This report was written by Lord Magnus de Lyons, Lady Miriel du Lac, Duke Timothy of Arindale.
From Lord Magnus:
On a chilly fall morning a small group of intrepid members from the Rhydderich Hael headed south to experience the A&E War (aka the Corn Maze) hosted by Shire of Abhainn Ciach Ghlais. The event boasted “More fighting and fencing than anyone should ever do in a week, all in one weekend,” and let me tell you it did not disappoint. Sadly, due to time constraints I was only able to attend Saturday’s portion of the festivities but I certainly came away fulfilled.
The setting for the event was Ard’s Farm in Lewisburg Pennsylvania. Ard’s farm is a large farm market with a country store, gift shop, and full restaurant, but the key feature of the farm was the massive ten-acre corn maze that would provide the stage for the day’s martial activities (honestly the place would be a wonderful day trip just on its own). The corn maze was divided into two sections; a large section that was set aside for heavy combat and a small section reserved for fencing (don’t let the word small mislead you; it was just as confusing as the large section). Surrounding the corn maze was a small collection of tents and pavilions for the combatants and staff including a rather welcoming fire pit. This was a three day event, so for people looking to stay the duration the site offered primitive onsite camping.
My choice of activity for the day was heavy combat in the larger maze. I have not had the chance to get into armor since Pennsic so I was excited to suit up and get into the action. Once I was in armor and inspected I was lucky enough to run into some friendly faces. Joining my friends on the red team we headed into the maze. Having no prior knowledge of the maze it was pretty easy to get turned around even when using visible landmarks on the outside of the maze. The “tunnels” of the maze offered a challenging but not overly restrictive area to fight and was ripe with choke points, pockets, and three or four way battle points. Spears seemed very useful and popular but I was able to wield my pole arm without difficulty. Combat archery was allowed in every battle and added a nice “stay vigilant or die” element to the scenarios. Hats off to the combat archers who participated and I hope they found all their ammo at the end of the day
Heavy Combat Report by Duke Timothy:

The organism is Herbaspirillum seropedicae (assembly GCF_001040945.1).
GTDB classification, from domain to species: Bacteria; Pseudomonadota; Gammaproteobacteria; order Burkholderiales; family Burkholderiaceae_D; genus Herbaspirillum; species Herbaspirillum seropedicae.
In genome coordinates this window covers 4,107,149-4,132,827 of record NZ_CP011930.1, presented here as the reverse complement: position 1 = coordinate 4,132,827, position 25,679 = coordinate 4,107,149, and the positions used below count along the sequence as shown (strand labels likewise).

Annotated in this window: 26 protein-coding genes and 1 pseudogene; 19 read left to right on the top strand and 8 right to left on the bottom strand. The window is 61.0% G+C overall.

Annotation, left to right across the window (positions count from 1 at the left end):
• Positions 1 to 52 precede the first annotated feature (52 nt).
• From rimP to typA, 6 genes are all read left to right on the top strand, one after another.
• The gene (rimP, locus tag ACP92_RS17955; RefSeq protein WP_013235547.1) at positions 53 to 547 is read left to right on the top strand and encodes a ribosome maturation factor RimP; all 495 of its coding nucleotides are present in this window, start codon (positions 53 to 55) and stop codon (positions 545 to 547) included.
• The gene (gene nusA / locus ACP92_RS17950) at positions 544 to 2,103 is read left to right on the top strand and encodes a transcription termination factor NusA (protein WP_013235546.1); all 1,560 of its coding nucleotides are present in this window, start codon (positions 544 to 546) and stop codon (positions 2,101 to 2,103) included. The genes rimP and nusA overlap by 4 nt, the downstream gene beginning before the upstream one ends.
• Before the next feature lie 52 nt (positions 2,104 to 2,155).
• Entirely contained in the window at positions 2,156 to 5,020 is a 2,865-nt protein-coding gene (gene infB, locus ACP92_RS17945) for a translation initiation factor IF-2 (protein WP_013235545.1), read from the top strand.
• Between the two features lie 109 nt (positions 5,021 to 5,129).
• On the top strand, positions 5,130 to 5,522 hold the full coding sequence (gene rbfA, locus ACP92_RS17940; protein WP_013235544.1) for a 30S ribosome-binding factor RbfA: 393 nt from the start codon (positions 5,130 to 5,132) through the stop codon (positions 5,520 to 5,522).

Are you tired of the typical melee event? Do you find yourself shortly before lay on is called saying: Field battle, bridge battle, field battle, bridge battle, boring, boring, boring, boring! If you did not make it out to this years’ A/E War, you missed an opportunity to do something completely out of the ordinary. His Majesty Tindal and Their Highnesses Byron and Ariella joined nearly one hundred combatants gathered from five separate kingdoms at a small farm in Abhainn Ciach Ghlais. There, these warriors fought and fenced battles that were anything but the ordinary.
A ten-acre maze carved out of a corn field featuring thousands of feet of corridors, each 6 to 8 feet wide, provided a battlefield that allowed for combat far outside everyone’s usual comfort zone. It wasn’t what anyone would describe as high medievalism, but everyone present seemed to have had a great time and they all left with a smile on their faces.
The initial heavy battle consisted of roughly thirty fighters per side playing a game we named “polearm polo.” Sir Timothy, Viceroy Gui, and His Lordship Brada dropped a “puck,” (a 3’ diameter rubber ball,) and both teams had to move it using just polearms and greatswords. A point was determined if the puck was moved outside of one of the four maze entrances. Both sides had to take just the right mix of weapons to help score. To add an additional threat, both sides had combat archers. Archers Baron Friderich, Baron Fergus or any of the other combat archers spent the afternoon making the undefended or unprepared fighters’ day miserable. Polearm Polo raged for about an hour, creating numerous amusing situations. In one round, the last person left in a battle at the puck was a sword and shield fighter, and it took about 10 minutes before anyone from either side was able to locate him.
We next ran a five-man melee team free for all. Each team was given three flags, similar to what would have been used in flag football, and then instructed to disperse in the maze. No two teams could work together. After each engagement, all fighters were allowed to heal wounds or revive, and the winning team took one of the losing teams’ flags. This battle lasted for about an hour. A tie was the result, with two teams ending up with six flags each.
We next decided to play Capture the Flag. While every fighter knows how to organize and marshal a bridge or field battle, the marshals were pretty much flying blind. There was some confusion as we tweaked the scenario so that it would be the most fun. We decided to use both ends of a massive wooden bridge in the center of the maze as each team’s resurrection point. Just before lay on was called, a five-man banner unit from each side had thirty seconds to choose a spot to place their banner. The first team to capture the other side’s banner and return it to the bridge received a point. After about an hour or so, we called it at a two to two tie. Of all the day’s events, this scenario seemed to be the highlight of everyone’s fighting.